Church of Our Lady and St Peter, Leatherhead

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Church of Our Lady and St Peter
Church of Our Lady and St Peter, Garlands Road, Leatherhead.JPG
The church from the southwest
Church of Our Lady and St Peter is located in Surrey
Church of Our Lady and St Peter
Church of Our Lady and St Peter
Coordinates: 51°18′00″N 0°19′28″W / 51.300000°N 0.324579°W / 51.300000; -0.324579
OS grid referenceTQ 16900 56985
LocationLeatherhead, Surrey
CountryUnited Kingdom
DenominationRoman Catholic
WebsiteLeatherheadCatholics.org.uk
History
StatusActive
FoundedNovember 6, 1915 (1915-11-06)
Founder(s)Fr Bernard Kelly
DedicationBlessed Virgin Mary
Saint Peter
Architecture
Functional statusParish church
Architect(s)Joseph Goldie
GroundbreakingJuly 1922
Completed24 June 1923
Administration
DeaneryEpsom[1]
DioceseArundel and Brighton
ProvinceSouthwark
Clergy
Bishop(s)Monsignor Richard Moth
Priest(s)Fr Michael Masterton OBE

The Church of Our Lady and St Peter is a Roman Catholic church in Leatherhead, Surrey. It was founded as a local chapel during the First World War and later became a Parish church. It is situated between Copthorne Road and Garlands Road on the junction with St John's Avenue in Leatherhead. It is the only Catholic church in Leatherhead and is served by the Diocese of Arundel and Brighton.

History[edit]

Front Entrance

St Peter Mission[edit]

Catholic worship didn't start in Leatherhead in the 20th century until the arrival of a Fr Lippens in 1915, who acted as a chaplain to the nearby military hospital. He was followed by a Fr Bernard Kelly who set up a mission to the Catholics in the area and named it the St Peter Mission. In November 1915, he rented two rooms in a nearby house and converted one of them into a chapel, officially opening a place of worship in the area.[2]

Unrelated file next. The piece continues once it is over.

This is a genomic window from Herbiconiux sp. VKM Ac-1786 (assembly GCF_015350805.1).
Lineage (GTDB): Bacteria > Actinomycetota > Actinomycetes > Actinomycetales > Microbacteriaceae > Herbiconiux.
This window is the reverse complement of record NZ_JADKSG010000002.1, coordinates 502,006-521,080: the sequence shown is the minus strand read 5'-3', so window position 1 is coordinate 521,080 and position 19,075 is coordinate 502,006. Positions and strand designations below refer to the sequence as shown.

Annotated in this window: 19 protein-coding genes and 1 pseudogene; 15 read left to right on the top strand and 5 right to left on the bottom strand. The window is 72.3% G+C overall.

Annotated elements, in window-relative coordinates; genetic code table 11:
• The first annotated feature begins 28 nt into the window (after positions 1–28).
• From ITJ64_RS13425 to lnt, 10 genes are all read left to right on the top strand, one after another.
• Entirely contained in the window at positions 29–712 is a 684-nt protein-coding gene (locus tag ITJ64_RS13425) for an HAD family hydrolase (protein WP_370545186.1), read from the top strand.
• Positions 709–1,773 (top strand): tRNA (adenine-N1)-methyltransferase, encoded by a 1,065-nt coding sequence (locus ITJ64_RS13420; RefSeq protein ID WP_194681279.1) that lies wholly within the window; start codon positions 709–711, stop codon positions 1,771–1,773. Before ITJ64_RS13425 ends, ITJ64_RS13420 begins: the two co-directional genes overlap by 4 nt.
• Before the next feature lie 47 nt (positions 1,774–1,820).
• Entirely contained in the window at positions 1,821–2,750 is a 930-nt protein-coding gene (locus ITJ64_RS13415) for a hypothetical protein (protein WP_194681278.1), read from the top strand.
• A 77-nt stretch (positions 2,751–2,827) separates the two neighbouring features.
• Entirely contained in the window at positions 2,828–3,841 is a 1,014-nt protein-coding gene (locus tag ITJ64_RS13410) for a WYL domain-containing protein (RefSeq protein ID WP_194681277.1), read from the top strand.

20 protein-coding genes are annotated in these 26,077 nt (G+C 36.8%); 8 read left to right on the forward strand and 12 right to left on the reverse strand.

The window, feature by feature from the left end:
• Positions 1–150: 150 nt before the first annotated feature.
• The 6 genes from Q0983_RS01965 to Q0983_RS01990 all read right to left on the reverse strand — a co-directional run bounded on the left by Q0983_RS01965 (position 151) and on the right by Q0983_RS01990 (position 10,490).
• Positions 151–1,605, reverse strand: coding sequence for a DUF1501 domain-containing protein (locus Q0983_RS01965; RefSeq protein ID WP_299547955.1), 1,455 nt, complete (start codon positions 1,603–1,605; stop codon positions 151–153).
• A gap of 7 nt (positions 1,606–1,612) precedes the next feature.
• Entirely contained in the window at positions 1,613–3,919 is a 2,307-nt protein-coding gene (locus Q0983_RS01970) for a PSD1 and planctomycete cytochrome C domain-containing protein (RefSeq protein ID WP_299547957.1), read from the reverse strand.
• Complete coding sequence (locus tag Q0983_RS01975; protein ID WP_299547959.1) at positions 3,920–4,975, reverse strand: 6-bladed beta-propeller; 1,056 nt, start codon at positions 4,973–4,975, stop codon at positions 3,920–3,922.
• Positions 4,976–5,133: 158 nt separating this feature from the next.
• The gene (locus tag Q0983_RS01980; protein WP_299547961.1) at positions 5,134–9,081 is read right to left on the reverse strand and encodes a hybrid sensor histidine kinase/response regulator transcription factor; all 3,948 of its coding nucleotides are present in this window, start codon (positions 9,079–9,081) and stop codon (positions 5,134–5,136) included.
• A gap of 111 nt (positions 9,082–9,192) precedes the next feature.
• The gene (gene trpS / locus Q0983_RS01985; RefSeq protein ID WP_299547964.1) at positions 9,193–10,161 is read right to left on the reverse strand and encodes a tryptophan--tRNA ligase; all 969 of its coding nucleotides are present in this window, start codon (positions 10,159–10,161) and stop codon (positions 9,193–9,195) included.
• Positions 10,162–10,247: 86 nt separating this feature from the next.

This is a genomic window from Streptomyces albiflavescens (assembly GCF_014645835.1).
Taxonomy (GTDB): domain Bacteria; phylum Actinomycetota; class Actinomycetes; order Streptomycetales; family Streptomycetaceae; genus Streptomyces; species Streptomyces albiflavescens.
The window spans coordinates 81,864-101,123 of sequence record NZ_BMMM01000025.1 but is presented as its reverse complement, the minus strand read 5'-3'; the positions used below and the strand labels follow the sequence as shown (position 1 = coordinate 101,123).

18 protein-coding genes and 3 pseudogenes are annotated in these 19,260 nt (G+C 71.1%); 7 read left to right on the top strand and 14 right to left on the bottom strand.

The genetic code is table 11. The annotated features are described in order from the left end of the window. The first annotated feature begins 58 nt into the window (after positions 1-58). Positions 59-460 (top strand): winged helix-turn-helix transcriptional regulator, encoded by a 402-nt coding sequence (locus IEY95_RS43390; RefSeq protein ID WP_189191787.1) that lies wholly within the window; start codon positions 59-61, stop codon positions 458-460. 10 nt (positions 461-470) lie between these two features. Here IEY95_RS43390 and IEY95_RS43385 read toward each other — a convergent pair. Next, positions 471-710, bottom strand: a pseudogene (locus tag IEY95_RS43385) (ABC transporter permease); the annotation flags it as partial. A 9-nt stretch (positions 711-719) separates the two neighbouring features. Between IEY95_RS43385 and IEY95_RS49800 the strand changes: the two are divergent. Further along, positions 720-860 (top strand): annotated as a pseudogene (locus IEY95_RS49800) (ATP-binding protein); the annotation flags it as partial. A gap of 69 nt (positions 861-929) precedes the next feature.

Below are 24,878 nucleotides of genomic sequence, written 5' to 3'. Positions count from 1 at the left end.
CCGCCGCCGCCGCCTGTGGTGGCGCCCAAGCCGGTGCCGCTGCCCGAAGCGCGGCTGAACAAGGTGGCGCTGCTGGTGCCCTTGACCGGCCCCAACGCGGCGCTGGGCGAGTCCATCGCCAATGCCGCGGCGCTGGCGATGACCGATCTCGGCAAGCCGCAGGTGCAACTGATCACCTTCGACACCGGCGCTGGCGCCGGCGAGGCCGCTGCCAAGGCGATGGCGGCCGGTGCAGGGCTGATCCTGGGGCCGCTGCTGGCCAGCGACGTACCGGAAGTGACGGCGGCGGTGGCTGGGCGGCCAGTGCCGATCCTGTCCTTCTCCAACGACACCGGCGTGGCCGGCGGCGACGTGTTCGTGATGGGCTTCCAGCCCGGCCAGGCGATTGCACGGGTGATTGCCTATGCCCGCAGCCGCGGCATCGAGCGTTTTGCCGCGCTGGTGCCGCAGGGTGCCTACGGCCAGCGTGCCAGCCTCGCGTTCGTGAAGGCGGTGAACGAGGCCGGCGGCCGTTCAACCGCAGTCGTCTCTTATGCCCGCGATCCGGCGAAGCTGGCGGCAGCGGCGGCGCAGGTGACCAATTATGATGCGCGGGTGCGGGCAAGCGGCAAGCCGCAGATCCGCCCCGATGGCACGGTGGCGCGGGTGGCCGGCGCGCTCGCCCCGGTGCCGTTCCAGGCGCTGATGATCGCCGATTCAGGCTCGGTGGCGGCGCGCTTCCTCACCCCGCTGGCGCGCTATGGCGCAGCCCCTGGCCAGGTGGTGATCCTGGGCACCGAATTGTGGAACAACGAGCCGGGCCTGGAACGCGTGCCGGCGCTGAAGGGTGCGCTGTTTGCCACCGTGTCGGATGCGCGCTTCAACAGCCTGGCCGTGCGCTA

After the war, Fr Kelly was replaced by Fr Francis Redaway. Upon arriving, he sought to build a new church for increasing number of Catholics in the area. He created a fund which people could donate to for the construction of the church. It was then that a local businessman and newspaper proprietor Sir Edward Hulton became interested in the project and helped finance the building of the new church.[2]

Construction[edit]

In July 1922, land was bought and the foundation stone was laid later that month. During the building work a disagreement arose between Sir Edward and Bishop Peter Amigo. Sir Edward wanted the church to be dedicated to St Mary (in memory of his deceased sister) and the bishop wanted the church to be named after the original mission to the area, St Peter. In the end, they agreed to have a joint dedication to both St Mary and St Peter.[2]

The architect was Joseph Goldie (1882–1953) who was the son of Edward Goldie (1856–1921), an architect, and grandson of George Goldie (1828–1887) a notable church architect in the 19th century who designed St Wilfrid's Church in York and the Church of St Mary and St Augustine in Stamford, Lincolnshire.[3]

Interior[edit]

After the church was opened on 24 June 1923, the stained glass windows and the stations of the cross were added. The stained windows in the church are works by the artist Paul Woodroffe. The Stations of the Cross are by Eric Gill which are similar to the ones he did for Westminster Cathedral in 1914.[4] The baptismal font was done by John Skelton, Gill's nephew, in 1928.[2]

After World War II[edit]

From 1946 priests from the parish were going to Ashtead and Fetcham to serve the local Catholic congregations there. Shortly afterwards, those two places became parishes in their own right.[2]

Parish[edit]

The parish has a close relationship with St Andrew's Catholic School and St Peter's Primary School. This is shown by the mission statement of St Peter's School stating that they want all children at the school to be within an inclusive and safe Catholic environment.[5]

The church has three Sunday Masses, at 8:30am, 10:00am and 6:00pm, with Vespers and Benediction at 4:00pm also on Sunday.[6]

See also[edit]

References[edit]

  1. ^ Deaneries from Diocese of Arundel and Brighton retrieved 29 April 2013
  2. ^ a b c d e History from Leatherhead Catholics, retrieved 29 April 2013
  3. ^ English Heritage Review of Diocesan Churches 2005 from Diocese of Arundel and Brighton, retrieved 29 April 2013
  4. ^ Westminster Cathedral from Sacred Destinations, retrieved 29 April 2013
  5. ^ Mission Statement Archived 2013-05-05 at Archive.today from St Peter's Catholic Primary School, retrieved 29 April 2013
  6. ^ Newsletter from Leatherhead Catholics, retrieved 29 April 2013

External links[edit]